Spinal tuberculosis (Pott’s disease): its clinical presentation, surgical management, and outcome. A survey study on 694 patients
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- Turgut, M. Neurosurg Rev (2001) 24: 8. doi:10.1007/PL00011973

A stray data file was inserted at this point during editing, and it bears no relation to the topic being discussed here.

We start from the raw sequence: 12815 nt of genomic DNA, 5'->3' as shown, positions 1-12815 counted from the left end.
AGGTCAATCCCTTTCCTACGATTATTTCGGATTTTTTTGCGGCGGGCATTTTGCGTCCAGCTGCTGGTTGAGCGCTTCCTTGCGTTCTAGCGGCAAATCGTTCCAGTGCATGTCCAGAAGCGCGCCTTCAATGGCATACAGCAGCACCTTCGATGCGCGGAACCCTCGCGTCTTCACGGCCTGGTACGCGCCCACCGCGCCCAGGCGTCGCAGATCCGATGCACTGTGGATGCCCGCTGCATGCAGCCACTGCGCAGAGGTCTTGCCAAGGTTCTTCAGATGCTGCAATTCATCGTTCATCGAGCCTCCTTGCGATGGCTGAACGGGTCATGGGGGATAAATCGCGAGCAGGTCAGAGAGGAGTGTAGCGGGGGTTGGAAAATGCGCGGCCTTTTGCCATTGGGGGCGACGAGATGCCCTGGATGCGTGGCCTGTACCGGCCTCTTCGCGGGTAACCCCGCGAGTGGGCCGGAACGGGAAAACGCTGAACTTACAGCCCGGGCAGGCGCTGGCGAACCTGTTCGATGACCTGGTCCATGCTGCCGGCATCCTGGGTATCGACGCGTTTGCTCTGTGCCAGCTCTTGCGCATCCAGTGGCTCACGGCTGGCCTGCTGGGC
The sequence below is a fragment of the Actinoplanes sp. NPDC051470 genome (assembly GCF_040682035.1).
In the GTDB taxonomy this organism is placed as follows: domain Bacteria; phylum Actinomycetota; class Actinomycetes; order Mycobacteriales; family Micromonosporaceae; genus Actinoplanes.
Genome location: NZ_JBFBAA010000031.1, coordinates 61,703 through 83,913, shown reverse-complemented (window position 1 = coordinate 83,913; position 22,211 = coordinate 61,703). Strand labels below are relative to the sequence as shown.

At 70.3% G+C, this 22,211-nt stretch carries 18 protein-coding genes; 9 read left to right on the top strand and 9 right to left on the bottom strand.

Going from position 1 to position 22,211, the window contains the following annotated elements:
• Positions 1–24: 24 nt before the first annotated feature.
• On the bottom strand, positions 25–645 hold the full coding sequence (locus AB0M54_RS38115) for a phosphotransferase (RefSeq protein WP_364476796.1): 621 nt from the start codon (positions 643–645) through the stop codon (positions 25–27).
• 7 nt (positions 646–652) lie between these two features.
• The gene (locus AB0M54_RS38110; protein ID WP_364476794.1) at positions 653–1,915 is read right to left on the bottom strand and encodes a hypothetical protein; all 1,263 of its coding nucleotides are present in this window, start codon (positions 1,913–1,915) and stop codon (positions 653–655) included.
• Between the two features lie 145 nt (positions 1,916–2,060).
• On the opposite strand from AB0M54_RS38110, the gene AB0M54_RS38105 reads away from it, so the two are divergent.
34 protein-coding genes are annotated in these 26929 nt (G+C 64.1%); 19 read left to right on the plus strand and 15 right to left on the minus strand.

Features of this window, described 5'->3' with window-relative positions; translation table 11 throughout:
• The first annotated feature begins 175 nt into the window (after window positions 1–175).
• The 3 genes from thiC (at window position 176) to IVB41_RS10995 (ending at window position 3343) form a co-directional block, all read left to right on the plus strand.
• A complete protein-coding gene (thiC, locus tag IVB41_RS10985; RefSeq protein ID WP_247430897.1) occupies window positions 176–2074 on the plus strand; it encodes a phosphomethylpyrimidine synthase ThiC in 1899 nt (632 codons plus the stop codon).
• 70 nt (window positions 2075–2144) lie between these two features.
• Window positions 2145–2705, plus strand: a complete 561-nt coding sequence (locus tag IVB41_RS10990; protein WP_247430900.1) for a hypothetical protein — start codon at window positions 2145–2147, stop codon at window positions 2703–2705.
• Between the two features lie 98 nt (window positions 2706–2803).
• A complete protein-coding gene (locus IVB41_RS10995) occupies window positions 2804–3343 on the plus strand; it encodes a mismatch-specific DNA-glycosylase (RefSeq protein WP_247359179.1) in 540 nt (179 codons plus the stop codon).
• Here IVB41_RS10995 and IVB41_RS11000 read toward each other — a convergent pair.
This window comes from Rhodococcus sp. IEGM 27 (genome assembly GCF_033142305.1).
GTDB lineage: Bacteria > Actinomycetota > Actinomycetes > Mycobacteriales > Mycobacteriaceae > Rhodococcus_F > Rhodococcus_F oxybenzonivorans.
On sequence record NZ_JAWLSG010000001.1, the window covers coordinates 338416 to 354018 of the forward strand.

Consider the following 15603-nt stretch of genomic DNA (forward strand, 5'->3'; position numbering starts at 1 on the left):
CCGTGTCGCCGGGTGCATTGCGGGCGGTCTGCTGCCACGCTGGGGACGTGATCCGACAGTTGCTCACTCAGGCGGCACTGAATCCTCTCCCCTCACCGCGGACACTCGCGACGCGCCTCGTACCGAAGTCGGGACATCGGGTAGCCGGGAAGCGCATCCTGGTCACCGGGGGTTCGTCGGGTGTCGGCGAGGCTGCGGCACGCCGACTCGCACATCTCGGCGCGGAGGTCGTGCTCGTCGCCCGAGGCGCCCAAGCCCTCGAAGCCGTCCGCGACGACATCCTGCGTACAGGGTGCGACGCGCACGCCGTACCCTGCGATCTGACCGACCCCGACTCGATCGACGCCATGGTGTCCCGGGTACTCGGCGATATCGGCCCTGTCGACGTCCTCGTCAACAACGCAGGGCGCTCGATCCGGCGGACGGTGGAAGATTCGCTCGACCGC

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Tuberculosis (TB) of the spine (Pott’s disease) is both the most common and most dangerous form of TB infection. Delay in establishing diagnosis and management cause spinal cord compression and spinal deformity. This study investigated the data on all cases of Pott’s disease reported in Turkey from 1985 to 1996. A total of 694 cases were included. Out of the patients evaluated, 19% were reported in the first half of the period (1985–1990) and 81% in the second half (1991–1996). Tuberculosis affecting the spine was commonly localized in the thoracic region and involved the vertebral body. The presenting symptoms were leg weakness (69%), gibbus (46%), pain (21%), and palpable mass (10%). Decompressive surgery plus anti-TB chemotherapy remains the best mode of therapy for Pott’s disease. Follow-up information was available in 414 of the 694 patients and there were ten deaths (2%), one occurring intraoperatively and the other nine postoperatively. This meta-analysis demonstrates that in Turkey Pott’s disease remains a serious problem, causing paraplegia. It should be considered when patients present with neurological findings suggesting spinal cord compression and spinal deformity. In the present study, it was concluded that the neurological involvement due to Pott’s disease is relatively benign if urgent decompression is performed at the onset of the disease.